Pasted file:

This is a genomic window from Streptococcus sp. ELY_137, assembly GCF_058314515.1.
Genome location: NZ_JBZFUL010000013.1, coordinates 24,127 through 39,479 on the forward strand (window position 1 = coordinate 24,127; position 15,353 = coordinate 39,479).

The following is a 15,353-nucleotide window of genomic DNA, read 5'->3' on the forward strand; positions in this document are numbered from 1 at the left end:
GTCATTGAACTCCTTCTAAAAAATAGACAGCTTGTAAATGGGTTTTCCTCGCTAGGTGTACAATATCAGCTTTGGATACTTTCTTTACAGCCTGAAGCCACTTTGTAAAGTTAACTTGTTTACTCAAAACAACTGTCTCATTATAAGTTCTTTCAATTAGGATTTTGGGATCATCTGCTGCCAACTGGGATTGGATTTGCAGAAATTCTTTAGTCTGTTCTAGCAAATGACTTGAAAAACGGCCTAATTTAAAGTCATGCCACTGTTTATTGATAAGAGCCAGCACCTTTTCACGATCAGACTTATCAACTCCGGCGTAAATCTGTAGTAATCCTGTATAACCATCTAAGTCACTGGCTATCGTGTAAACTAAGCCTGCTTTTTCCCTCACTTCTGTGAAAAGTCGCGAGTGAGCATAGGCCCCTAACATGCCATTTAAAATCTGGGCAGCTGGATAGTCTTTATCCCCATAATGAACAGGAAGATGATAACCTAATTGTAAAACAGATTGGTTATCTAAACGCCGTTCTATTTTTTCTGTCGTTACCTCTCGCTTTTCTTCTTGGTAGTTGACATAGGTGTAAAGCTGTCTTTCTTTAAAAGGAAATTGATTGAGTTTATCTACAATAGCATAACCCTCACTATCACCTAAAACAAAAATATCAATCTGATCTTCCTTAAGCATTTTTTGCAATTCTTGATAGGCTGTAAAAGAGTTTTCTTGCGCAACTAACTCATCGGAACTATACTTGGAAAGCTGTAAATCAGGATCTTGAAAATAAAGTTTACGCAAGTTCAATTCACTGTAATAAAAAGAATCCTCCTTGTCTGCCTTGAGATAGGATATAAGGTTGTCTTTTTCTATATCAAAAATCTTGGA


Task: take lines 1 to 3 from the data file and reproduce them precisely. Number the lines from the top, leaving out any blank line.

This is a genomic window from Streptococcus sp. ELY_137, assembly GCF_058314515.1.
Genome location: NZ_JBZFUL010000013.1, coordinates 24,127 through 39,479 on the forward strand (window position 1 = coordinate 24,127; position 15,353 = coordinate 39,479).

The following is a 15,353-nucleotide window of genomic DNA, read 5'->3' on the forward strand; positions in this document are numbered from 1 at the left end: